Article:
Communicating with Local Clubs about 1293

Monday evening, March 13th, I gave a presentation on HB 1293 to members of Metro Beekeepers Association in Fort Worth. In an effort to become well informed on the pros & cons of HB 1293, Metro had scheduled for Texas Beekeepers Association Area Director Roger Farr to present TBA’s case in support and for me to speak about Save Texas Beekeepers’ opposition. Unfortunately, I was the only speaker to actually attend.

A little background… Mr. Farr was chair of the TBA committee that wrote and submitted the proposals to the Texas Legislature that became HB 1293. In early February, just after bill introduction, I approached Mr. Farr with concerns about certain aspects of the bill and asked how we could work to address those concerns.  Although he admitted the bill might not be perfect, his response was that amendments were not an option; he told me I would have to either support it or oppose it as written.

In mid February, at the TBA winter “delegates” meeting at the Texas A&M Honey Bee Lab in Bryan, an attempt was again made to address concerns about HB 1293.  During that meeting Mr. Farr tried to dispel opposition by presenting a notable speech in which he seemed to draw parallels between the conflict over this bill and Cain and Abel, slavery, and WWII-era Europe. Needless to say, I was prepared for an interesting dialogue presenting back-to-back with Mr. Farr in Fort Worth.  Of course, life being life, what happened was the one thing I wasn’t prepared for at all.  TBA’s representative surprised us all by simply not showing up.

Keep in mind that Metro Beekeepers is a local club that is a member organization with TBA, with many members who are individual members of TBA as well. This was a room full of beekeepers wanting, expecting, and deserving an explanation from TBA about what has been done representing “all Texas beekeepers and local beekeeping associations,” according to the claim on the front of the TBA website.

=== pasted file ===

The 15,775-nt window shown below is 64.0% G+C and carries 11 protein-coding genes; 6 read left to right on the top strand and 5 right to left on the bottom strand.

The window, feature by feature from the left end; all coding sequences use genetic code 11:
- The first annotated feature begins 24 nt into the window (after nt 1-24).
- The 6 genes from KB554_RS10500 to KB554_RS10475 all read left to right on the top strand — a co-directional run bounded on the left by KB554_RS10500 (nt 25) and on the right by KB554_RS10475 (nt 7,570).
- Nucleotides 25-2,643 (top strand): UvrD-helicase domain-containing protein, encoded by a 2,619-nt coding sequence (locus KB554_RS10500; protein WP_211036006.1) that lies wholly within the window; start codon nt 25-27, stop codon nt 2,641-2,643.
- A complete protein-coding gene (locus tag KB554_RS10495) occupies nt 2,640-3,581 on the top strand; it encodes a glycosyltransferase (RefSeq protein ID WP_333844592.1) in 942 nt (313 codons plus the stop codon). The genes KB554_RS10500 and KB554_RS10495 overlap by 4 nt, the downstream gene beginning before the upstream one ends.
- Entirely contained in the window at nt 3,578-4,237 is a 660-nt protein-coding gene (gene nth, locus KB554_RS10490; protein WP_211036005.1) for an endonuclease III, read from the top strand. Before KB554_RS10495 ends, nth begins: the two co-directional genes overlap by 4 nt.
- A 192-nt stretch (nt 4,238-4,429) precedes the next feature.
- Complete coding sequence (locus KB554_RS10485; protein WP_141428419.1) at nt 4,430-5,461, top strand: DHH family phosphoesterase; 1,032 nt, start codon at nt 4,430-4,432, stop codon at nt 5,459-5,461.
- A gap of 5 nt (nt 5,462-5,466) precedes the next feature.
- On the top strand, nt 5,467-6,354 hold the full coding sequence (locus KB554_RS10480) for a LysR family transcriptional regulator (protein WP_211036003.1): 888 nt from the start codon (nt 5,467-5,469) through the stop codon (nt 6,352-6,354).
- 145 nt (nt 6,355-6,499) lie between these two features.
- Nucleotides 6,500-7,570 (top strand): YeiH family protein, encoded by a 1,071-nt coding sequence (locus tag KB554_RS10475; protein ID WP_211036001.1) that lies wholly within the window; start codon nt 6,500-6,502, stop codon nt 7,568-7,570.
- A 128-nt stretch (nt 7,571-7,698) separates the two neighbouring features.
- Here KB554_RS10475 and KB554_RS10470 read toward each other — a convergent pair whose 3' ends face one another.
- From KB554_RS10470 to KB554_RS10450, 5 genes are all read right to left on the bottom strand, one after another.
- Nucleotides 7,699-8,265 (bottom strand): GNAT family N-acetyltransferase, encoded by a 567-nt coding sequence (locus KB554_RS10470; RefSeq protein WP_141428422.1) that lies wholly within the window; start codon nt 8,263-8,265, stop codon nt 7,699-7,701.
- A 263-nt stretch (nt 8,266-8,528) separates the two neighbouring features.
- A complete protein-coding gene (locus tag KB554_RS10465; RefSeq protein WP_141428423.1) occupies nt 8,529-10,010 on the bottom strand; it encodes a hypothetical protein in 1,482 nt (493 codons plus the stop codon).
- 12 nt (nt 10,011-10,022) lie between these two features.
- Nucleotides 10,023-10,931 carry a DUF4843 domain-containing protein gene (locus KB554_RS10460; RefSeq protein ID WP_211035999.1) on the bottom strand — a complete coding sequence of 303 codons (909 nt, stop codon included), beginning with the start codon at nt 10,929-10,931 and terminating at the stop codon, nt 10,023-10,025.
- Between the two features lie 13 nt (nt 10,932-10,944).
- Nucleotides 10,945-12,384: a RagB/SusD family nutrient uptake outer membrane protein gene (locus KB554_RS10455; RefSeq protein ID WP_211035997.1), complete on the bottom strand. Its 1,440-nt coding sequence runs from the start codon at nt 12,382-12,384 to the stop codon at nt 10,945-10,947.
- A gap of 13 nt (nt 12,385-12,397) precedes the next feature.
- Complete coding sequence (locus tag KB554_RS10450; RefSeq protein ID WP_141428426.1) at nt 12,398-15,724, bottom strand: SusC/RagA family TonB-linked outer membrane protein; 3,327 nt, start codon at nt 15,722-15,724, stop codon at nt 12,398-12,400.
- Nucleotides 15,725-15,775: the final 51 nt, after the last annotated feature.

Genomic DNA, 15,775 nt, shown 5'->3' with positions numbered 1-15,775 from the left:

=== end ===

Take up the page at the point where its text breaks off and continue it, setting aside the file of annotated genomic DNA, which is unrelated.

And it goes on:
As the only speaker on the topic that night I tried to present a balanced and factual picture of the situation. I am strongly opposed to HB 1293 as filed, but I’ve been a proud and enthusiastic member of TBA until this issue. I believe TBA is made up of good individuals who care about Texas beekeeping, and I said as much during my presentation.  As a TBA member I was put in the awkward position of attempting to reconcile what I believe are good intentions with a very unfortunate scenario, because underneath it all, the facts just don’t look good: TBA claims to represent all beekeepers in Texas, but the association hasn’t been communicating well even with its own members. TBA says it wants to do better at communicating with members, but Monday’s no-show was not at all indicative of that. I like and respect the TBA board, but that doesn’t help me understand or explain how this is being handled by the organization.

Judging from the responses on savetexasbeekeepers.org and social media sites, it seems many Texas beekeepers feel this way. People are not happy with the situation, and I understand why.  Conversing with attendees at Metro after my presentation was eye-opening. One member told me that he feels betrayed by TBA. One was asking for the names of the individuals on the TBA committee, saying that someone should have to answer for HB 1293. One man kept apologizing for getting passionate in discussion with me, saying that he had come prepared to vent at someone from TBA and that it was hard to adjust to there not being a TBA representative in attendance.

At one point I was very hopeful about communicative effort towards productive amendments.  At this time, those efforts are not proceeding as quickly or as cooperatively as we were led to expect.  Though I haven’t given up hope, I am feeling discouraged, disheartened, and disappointed.

I’ve given presentations on HB 1293 at several local beekeeping clubs now.  If your association would like a presentation from us on the topic please let us know.